Britain’s colonial past is often whitewashed in the name of progress. But the truth is a lot more dark.
There is a prevalent idea—and not only in the United Kingdom—that the British Empire was a force for good.
Somehow, in stark contrast to the well-known barbarity of the German or Belgian colonial pursuits, Britain gets off the hook as the benevolent empire that paved the way for progress and development of the nations it graced with its patronage.
“What might not be done if the moral authority of England were distributed across the earth,” wrote James Morris in his history of British Empire, “to tackle the evils of slavery, ignorance and paganism at source, to teach the simpler peoples the benefits of Steam, Free Trade and Revealed Religion, and to establish … a Moral Empire of loftier intent?”
Indeed, 59% of Britons are proud of their colonial past. Shashi Tharoor, author of Inglorious Empire, calls this historical amnesia, to be blamed on the lack of in-depth exploration of the nation’s colonial history in British schools.
Praise for efficient management systems, rule of law and infrastructure improvements often overshadows facts such as Britain’s role in the transportation of over 3 million slaves between 1640 and 1807 (when the slave trade was finally made illegal), the brutal suppression of Kenya’s Mau Mau rebellion and the Irish famine.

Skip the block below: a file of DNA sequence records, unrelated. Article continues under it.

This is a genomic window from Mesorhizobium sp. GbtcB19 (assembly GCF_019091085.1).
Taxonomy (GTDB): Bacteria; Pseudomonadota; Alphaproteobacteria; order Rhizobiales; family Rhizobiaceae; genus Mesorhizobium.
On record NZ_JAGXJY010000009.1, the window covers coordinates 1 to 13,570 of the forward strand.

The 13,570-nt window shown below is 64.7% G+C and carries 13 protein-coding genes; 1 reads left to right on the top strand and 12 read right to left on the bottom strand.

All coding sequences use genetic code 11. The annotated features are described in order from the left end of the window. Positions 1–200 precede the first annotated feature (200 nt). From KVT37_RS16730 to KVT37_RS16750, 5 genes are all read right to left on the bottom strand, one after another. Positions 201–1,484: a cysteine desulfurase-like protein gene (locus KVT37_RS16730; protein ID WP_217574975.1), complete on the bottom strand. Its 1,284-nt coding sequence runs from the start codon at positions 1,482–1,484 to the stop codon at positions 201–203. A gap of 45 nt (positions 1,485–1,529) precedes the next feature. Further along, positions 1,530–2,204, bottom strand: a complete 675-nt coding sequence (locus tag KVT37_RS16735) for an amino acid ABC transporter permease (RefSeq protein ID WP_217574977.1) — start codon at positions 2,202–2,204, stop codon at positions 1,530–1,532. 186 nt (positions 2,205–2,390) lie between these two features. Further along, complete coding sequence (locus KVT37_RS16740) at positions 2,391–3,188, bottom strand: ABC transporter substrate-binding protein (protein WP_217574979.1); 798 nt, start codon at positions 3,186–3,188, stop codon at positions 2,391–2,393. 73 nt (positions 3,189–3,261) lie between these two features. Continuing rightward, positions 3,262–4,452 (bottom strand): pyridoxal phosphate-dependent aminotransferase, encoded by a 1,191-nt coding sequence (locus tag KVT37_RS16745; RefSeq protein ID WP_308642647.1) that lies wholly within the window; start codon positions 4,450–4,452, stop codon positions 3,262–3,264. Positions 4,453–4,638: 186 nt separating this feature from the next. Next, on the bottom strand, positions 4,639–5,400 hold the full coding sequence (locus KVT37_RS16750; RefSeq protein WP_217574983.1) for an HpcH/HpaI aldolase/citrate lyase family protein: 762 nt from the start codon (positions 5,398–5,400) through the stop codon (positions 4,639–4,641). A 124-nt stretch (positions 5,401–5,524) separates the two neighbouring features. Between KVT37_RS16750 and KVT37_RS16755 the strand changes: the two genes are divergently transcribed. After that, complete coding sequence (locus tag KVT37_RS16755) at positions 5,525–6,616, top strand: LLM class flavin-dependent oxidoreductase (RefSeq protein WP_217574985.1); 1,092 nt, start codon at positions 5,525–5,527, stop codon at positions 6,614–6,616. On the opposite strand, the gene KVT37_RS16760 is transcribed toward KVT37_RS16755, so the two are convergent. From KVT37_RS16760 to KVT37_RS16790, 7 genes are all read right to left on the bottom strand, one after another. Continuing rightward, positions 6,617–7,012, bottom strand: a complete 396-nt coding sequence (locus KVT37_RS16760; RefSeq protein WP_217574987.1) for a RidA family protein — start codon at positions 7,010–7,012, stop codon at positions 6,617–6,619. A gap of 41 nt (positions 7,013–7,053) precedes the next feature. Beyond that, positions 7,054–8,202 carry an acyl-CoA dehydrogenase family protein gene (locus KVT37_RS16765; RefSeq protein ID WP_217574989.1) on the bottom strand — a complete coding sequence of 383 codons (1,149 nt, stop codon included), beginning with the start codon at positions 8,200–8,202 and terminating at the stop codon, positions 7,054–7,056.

History is never black and white. But whitewashing over crimes against humanity in the name of progress does a disservice not only to the discipline, but first and foremost to all those who carry the memory of colonialism in their blood and bones, and are still waiting for an apology.
The views expressed in this article are the author’s own and do not necessarily reflect Fair Observer’s editorial policy.
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